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Eduardo Oliveira and Gregory J. Ashworth

This chapter critically scrutinizes the actual and potential roles of place branding as an instrument for the attainment of strategic spatial planning goals. The chapter also aims to critically discuss the challenges and opportunities of branding regions, a spatial scale seldom explored in academic and grey literatures. By presenting and discussing the challenges and opportunities involved in the process of branding regions, the chapter emphasizes the relevance and effectiveness of regional branding processes in supporting economic and social spatial realignment through the shaping of envisioned and collectively defined futures. Collectively defined futures, as the literature in both fields – place branding and strategic spatial planning – elucidates, requires the engagement and careful consideration of those whom a spatial strategy and ultimately a region brand must serve – the territory and those interacting with it. The involvement of key regional actors as well as community participation in strategic spatial planning and place branding strengthens the place brand independently of its scale of application. The chapter proceeds as follows. Firstly, it clarifies the authors’ understanding of place branding as an instrument for the attainment of strategic spatial planning goals. Secondly, civic and institutional participation is critically appraised in light of the literature of place branding and strategic spatial planning. Thirdly, it discusses the roles of strategic spatial planners in branding regions. Finally, the challenges and opportunities of branding regions are discussed and conclusions regarding such an approach are presented.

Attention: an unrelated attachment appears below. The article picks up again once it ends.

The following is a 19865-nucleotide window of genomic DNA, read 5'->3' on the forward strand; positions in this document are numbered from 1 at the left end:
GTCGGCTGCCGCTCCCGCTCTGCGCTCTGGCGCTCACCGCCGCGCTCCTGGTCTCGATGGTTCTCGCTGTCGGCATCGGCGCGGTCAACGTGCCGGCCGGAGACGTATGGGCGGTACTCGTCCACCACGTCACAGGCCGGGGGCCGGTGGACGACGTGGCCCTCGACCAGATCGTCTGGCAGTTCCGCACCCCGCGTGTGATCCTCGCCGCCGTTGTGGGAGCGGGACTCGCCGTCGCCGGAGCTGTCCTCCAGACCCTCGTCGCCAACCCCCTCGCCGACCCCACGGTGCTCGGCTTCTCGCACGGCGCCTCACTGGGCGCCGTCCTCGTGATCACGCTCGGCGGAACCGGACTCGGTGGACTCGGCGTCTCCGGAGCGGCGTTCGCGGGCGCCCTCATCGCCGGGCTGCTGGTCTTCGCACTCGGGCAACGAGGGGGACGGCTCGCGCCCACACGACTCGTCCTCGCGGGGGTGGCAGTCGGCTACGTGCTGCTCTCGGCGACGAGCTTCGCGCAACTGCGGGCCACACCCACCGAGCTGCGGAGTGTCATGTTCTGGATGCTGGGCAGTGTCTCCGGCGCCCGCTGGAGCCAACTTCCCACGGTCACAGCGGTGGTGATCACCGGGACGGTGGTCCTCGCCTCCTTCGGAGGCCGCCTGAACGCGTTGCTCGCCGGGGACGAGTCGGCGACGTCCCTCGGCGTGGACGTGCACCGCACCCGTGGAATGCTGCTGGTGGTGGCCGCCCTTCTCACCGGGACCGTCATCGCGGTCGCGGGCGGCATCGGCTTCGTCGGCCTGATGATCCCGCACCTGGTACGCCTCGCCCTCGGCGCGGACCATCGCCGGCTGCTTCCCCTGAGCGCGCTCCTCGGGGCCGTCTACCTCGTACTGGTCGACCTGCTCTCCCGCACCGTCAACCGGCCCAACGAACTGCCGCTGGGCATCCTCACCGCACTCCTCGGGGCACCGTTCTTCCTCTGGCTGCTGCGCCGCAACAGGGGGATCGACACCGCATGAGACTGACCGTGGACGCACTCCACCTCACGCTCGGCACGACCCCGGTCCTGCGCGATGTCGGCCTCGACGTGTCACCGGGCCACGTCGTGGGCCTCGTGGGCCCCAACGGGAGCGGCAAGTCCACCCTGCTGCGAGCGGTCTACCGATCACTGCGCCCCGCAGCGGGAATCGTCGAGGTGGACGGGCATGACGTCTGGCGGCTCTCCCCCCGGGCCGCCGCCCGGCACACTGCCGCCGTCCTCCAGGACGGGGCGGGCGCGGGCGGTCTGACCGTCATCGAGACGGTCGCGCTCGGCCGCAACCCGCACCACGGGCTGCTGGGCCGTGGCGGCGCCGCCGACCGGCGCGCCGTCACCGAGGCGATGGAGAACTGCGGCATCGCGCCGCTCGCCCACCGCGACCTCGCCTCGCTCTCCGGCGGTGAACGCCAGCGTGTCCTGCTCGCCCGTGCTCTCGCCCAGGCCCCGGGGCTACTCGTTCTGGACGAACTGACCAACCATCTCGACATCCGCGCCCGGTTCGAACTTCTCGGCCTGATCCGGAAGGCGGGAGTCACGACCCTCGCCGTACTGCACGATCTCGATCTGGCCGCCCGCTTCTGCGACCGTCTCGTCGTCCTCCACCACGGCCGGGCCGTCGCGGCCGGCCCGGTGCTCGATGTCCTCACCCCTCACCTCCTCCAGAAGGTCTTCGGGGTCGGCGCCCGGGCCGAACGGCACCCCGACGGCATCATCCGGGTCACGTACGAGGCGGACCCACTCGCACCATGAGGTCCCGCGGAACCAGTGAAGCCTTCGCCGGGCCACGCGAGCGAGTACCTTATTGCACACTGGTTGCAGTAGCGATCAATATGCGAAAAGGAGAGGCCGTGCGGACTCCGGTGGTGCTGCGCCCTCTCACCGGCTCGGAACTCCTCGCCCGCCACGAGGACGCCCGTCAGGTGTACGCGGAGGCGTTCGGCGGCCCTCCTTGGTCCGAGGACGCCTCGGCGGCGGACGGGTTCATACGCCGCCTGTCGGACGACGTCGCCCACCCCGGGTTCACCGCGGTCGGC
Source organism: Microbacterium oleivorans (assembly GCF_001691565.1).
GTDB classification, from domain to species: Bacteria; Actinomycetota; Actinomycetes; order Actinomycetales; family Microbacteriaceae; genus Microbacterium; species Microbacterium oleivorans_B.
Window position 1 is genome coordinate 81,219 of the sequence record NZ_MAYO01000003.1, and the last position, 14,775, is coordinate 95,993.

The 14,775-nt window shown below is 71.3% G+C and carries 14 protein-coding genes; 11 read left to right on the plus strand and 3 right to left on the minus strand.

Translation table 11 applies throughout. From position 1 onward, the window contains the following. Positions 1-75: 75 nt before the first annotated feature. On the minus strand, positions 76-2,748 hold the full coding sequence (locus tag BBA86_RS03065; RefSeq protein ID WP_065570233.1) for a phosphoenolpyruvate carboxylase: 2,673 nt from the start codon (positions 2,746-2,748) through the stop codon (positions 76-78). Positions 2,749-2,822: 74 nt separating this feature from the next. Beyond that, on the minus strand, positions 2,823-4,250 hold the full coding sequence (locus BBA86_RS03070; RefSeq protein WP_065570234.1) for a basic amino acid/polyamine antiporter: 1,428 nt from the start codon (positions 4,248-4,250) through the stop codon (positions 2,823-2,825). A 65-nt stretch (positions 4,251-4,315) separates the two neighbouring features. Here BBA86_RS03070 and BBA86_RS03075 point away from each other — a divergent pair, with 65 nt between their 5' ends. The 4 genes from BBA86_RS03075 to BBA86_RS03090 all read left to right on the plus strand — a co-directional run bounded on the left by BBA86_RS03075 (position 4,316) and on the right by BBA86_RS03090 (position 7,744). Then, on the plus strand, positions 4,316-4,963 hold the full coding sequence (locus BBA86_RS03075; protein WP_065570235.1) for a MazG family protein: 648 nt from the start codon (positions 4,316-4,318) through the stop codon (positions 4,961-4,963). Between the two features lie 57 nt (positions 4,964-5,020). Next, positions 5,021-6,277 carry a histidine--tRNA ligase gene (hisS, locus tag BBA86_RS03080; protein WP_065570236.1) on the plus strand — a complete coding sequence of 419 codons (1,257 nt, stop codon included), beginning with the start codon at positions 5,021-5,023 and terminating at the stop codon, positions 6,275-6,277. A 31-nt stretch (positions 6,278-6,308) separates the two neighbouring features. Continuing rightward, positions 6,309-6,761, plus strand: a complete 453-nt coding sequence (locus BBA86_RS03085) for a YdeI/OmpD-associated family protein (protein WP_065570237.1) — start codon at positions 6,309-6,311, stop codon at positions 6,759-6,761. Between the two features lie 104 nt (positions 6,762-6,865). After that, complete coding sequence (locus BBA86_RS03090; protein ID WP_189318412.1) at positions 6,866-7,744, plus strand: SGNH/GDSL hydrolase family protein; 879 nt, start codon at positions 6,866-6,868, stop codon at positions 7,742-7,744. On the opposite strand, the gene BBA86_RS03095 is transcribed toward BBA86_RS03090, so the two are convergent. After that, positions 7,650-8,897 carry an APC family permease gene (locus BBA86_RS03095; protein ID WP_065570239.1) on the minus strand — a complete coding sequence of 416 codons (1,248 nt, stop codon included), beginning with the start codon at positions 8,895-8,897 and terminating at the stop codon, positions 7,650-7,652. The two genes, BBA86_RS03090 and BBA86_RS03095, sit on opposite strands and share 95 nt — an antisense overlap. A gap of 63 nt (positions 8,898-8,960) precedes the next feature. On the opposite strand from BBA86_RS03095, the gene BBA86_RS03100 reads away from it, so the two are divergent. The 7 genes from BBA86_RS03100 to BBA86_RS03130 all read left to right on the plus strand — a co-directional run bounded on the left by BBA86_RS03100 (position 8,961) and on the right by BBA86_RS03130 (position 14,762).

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Rafael Celestino Soares, Wellington Ferreira da Silva Filho, Laryssa Sheydder de Oliveira Lopes and Eduardo da Silva Guimarães

GeoPark Araripe presents itself as a bold strategy of territorial development. It is located in the State of Ceará, Northeastern Brazil, comprising nine geosites. These geosites link six municipalities, giving them, in diversity, a unity. They are: Barbalha, Crato, Juazeiro do Norte, Missão Velha, Nova Olinda and Santana do Cariri. The distinctive paleontological richness, the endemic biodiversity, the archaeological content left by the ancient Kariris Indians, the landscape beauty and the culture of the Cariri people are elements of a scenario where geotourism contributes to a more democratic management of the territory and with the impression of the Cariri people. Thus, geology, paleontology, archeology, ecology, history and culture combine for the development of communities, recognizing identities especially in the form of innovative and sustainable local economic activities.